Keeping Up Appearances

(c) Dennis Amith

Anthropologists have the wonderful task of documenting social behaviour in various cultures and geographies, and travel to the far ends of the earth and the most exotic of locations to do so. One wonders though how necessary this travel is, when the peculiar habits and customs of people are ever present in their own cultures, staring them right in the face (literally, in some cases).  A good example of this is provided by Brian Farley in his brilliant study of a small rural community in the Tiaxcala state of Mexico. The focus of the study was on the nature of social anxiety and the role of gossip in maintaining group conformity. Farley deserves much praise for encouraging community members to openly discuss their fear of social criticism and their anxiety about their position and status within the hierarchy. But what strikes the lay reader is the close parallels between these fears and their own. The anxieties expressed by the group could easily be made anywhere, at any time. Take Toribia’s concerns over her own group position and the ever-present threat of hostile talk:

One feels lots of pressure. I believe with so much tension one ages quickly. It affects all the people here. My neighbour sponsored a [church] feast in May and she worried for months and months about how things would turn out. These worries affect us deeply and in the end for what? We just come to an early end with so much worrying. One feels bad for putting out so much effort, working so much and then being criticised so much. It makes me angry and sad. I was frustrated and disappointed. … All this anger and rancour accumulates and then one goes out and talks bad about others.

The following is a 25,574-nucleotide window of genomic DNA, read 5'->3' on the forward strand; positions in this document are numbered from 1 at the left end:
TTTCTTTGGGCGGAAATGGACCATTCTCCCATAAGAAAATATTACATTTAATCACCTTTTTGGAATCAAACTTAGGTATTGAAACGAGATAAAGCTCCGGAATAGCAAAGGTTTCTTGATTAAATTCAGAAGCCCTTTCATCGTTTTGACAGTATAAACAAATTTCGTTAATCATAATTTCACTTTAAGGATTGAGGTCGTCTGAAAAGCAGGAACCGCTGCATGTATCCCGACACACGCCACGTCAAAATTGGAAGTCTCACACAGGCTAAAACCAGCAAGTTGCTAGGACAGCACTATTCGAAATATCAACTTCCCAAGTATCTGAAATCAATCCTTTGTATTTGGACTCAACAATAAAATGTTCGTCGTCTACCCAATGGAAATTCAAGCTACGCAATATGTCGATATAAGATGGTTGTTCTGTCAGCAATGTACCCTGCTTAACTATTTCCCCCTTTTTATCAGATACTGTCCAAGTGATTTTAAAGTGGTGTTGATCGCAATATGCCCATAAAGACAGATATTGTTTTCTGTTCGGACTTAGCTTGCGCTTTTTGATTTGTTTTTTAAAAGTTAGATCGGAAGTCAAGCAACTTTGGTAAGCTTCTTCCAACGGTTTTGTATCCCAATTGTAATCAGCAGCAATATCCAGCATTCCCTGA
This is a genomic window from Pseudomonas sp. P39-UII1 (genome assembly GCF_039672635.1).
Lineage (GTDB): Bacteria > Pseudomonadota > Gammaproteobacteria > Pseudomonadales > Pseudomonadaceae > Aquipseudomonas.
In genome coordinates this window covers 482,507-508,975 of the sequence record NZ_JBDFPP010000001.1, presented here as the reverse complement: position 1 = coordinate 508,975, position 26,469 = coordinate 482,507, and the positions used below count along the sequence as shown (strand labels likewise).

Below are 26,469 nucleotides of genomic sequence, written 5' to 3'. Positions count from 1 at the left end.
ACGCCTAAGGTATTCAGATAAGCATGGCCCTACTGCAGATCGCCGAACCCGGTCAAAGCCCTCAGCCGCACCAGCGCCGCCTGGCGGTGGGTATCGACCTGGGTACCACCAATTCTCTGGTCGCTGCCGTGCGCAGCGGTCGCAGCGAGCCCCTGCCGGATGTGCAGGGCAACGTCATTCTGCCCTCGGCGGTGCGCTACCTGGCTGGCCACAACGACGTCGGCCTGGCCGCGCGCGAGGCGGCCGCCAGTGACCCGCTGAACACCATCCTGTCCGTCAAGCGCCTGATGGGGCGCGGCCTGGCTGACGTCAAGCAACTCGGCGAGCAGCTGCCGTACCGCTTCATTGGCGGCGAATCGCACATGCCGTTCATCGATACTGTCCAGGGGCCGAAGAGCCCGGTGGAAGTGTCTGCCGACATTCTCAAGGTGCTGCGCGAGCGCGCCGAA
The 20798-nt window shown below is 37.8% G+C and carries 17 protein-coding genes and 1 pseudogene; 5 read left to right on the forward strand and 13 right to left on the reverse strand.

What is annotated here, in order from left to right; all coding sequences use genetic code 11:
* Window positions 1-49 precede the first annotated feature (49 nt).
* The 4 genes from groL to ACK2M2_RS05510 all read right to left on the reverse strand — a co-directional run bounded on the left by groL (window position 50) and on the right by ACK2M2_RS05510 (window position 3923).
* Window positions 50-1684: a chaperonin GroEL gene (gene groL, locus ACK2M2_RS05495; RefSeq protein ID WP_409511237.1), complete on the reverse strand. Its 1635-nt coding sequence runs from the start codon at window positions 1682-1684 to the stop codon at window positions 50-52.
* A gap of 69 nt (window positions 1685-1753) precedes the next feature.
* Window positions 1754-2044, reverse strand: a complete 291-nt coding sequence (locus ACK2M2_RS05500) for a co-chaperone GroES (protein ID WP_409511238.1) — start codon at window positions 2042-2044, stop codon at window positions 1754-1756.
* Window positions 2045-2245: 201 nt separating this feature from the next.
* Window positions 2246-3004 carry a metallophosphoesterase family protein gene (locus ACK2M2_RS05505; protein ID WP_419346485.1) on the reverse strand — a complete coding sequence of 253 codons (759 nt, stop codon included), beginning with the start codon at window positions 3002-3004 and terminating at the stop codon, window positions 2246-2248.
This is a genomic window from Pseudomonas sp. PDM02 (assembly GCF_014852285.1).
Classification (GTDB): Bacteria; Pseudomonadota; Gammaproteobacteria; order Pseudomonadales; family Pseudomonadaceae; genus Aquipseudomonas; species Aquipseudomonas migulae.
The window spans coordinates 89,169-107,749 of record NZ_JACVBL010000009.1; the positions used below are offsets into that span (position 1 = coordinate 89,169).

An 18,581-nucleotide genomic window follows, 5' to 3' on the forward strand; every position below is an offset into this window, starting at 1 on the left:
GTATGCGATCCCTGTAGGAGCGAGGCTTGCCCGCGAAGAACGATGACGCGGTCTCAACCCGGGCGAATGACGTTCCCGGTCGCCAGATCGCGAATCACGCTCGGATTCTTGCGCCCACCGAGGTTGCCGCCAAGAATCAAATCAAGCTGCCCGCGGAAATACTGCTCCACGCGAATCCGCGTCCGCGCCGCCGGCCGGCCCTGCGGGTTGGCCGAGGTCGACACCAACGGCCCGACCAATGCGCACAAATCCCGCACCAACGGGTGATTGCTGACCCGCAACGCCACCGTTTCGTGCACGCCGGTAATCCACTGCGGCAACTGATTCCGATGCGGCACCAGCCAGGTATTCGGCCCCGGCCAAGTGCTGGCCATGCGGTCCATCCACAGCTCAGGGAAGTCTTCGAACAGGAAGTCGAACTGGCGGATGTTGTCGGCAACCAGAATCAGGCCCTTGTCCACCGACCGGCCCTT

It doesn’t take much effort to imagine comparable sentiments expressed in any middle-class enclave of the Surrey commuter belt, for example. Given ‘typical’ English reserve, however, such sentiments may be felt rather than publicised, or discussed behind closed doors after several glasses of sherry. Reputations and status are at stake in social interactions, and can be won and lost in the tension of communal encounters. While an argument can be made about gossip as a form of moral regulation, it can also too easily take on the characteristics of what the Irish call begrudgery – the desire to take people down a peg or two. There are cultural variations of course, but not enough to detract from the striking similarities. The drink imbibed might be different, but the principle’s the same.

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Mark Murphy is a Reader in Education and Public Policy at the University of Glasgow. He previously worked as an academic at King’s College, London, University of Chester, University of Stirling, National University of Ireland, Maynooth, University College Dublin and Northern Illinois University. Mark is an active researcher in the fields of education and public policy. His research interests include educational sociology, critical theory, accountability in higher education, and public sector reform.